draft-ietf-quic-tls-16.txt   draft-ietf-quic-tls-latest.txt 
QUIC Working Group M. Thomson, Ed. QUIC Working Group M. Thomson, Ed.
Internet-Draft Mozilla Internet-Draft Mozilla
Intended status: Standards Track S. Turner, Ed. Intended status: Standards Track S. Turner, Ed.
Expires: April 26, 2019 sn3rd Expires: May 21, 2019 sn3rd
October 23, 2018 November 17, 2018
Using Transport Layer Security (TLS) to Secure QUIC Using Transport Layer Security (TLS) to Secure QUIC
draft-ietf-quic-tls-16 draft-ietf-quic-tls-latest
Abstract Abstract
This document describes how Transport Layer Security (TLS) is used to This document describes how Transport Layer Security (TLS) is used to
secure QUIC. secure QUIC.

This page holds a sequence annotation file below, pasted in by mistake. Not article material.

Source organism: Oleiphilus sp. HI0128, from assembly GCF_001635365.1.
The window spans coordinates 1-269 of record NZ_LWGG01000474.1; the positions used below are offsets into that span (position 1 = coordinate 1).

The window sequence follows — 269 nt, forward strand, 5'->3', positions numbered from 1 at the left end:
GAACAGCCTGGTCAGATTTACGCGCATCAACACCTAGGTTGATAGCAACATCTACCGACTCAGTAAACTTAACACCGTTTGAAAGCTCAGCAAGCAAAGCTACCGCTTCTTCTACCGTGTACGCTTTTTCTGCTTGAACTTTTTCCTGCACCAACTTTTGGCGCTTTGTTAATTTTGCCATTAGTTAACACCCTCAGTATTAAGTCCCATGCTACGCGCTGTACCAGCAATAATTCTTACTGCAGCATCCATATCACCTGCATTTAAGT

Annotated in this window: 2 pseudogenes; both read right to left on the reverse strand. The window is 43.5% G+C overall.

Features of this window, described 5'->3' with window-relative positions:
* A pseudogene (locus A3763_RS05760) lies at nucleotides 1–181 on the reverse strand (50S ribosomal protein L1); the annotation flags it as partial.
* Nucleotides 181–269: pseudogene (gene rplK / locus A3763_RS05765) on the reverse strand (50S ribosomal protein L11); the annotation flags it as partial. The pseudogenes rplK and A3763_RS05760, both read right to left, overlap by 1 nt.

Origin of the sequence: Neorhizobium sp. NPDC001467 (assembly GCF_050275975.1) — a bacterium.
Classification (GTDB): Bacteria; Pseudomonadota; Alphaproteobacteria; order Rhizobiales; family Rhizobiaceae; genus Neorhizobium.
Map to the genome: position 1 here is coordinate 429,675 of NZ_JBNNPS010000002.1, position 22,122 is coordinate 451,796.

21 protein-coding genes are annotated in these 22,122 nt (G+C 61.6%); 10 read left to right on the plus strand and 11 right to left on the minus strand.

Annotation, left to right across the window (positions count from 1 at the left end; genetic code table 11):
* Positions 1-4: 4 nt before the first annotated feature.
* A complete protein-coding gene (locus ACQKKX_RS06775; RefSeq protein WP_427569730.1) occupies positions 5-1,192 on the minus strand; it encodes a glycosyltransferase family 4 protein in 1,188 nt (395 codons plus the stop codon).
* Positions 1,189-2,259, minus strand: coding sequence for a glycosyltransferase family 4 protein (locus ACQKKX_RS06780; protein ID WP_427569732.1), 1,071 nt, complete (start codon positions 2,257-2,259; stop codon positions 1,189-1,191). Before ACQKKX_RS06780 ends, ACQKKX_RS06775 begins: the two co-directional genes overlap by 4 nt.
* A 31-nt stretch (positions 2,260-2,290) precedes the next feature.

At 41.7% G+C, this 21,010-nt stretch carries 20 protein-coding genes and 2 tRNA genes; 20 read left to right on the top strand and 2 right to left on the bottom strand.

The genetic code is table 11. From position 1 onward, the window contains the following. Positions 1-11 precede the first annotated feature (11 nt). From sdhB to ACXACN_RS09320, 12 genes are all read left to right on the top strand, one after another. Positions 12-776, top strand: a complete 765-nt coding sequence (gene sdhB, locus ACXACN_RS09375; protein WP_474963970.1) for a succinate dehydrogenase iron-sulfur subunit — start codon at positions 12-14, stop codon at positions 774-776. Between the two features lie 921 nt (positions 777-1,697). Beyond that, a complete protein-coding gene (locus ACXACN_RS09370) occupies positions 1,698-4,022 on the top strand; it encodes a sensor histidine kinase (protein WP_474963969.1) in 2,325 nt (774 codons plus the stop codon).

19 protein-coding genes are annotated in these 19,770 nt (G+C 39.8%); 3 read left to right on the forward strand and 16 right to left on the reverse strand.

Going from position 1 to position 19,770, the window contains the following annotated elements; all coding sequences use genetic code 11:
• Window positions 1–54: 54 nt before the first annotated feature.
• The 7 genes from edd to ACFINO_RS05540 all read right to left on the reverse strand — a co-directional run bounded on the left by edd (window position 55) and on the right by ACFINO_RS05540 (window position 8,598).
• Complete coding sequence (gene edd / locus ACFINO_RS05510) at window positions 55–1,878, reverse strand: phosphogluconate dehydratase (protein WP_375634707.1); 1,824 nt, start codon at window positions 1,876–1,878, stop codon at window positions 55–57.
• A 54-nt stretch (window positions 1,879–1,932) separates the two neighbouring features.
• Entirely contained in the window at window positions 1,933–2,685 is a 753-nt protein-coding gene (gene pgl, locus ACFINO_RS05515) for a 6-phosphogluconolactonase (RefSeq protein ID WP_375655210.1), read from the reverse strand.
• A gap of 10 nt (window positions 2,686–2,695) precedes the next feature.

Note to Readers Note to Readers
Discussion of this draft takes place on the QUIC working group Discussion of this draft takes place on the QUIC working group
mailing list (quic@ietf.org), which is archived at mailing list (quic@ietf.org), which is archived at
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Internet-Drafts are working documents of the Internet Engineering Internet-Drafts are working documents of the Internet Engineering
Task Force (IETF). Note that other groups may also distribute Task Force (IETF). Note that other groups may also distribute
working documents as Internet-Drafts. The list of current Internet- working documents as Internet-Drafts. The list of current Internet-
Drafts is at https://datatracker.ietf.org/drafts/current/. Drafts is at https://datatracker.ietf.org/drafts/current/.
Internet-Drafts are draft documents valid for a maximum of six months Internet-Drafts are draft documents valid for a maximum of six months